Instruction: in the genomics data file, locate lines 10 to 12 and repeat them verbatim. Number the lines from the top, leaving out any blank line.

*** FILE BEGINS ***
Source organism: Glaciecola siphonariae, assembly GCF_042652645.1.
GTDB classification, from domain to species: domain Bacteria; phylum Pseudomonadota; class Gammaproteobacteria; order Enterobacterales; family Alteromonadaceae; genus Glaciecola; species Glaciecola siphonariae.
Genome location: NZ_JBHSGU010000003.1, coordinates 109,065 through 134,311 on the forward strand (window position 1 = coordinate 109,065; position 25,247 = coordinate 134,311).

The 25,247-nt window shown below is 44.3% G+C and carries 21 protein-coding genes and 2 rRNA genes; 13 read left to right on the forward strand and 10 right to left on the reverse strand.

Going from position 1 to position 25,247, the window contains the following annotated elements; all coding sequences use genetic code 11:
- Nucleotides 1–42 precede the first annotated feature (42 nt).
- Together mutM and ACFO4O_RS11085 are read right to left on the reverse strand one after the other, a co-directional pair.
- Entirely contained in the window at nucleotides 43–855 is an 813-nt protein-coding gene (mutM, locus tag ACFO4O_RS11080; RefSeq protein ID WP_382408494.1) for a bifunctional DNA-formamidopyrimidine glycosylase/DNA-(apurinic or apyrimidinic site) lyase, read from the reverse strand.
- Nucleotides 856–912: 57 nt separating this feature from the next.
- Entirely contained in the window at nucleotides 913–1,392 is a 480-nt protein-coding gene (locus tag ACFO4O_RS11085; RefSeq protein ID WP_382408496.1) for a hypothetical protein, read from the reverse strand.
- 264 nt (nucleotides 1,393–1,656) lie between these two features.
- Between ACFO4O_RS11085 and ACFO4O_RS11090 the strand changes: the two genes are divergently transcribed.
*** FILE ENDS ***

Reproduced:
- Entirely contained in the window at nucleotides 913–1,392 is a 480-nt protein-coding gene (locus tag ACFO4O_RS11085; RefSeq protein ID WP_382408496.1) for a hypothetical protein, read from the reverse strand.
- 264 nt (nucleotides 1,393–1,656) lie between these two features.
- Between ACFO4O_RS11085 and ACFO4O_RS11090 the strand changes: the two genes are divergently transcribed.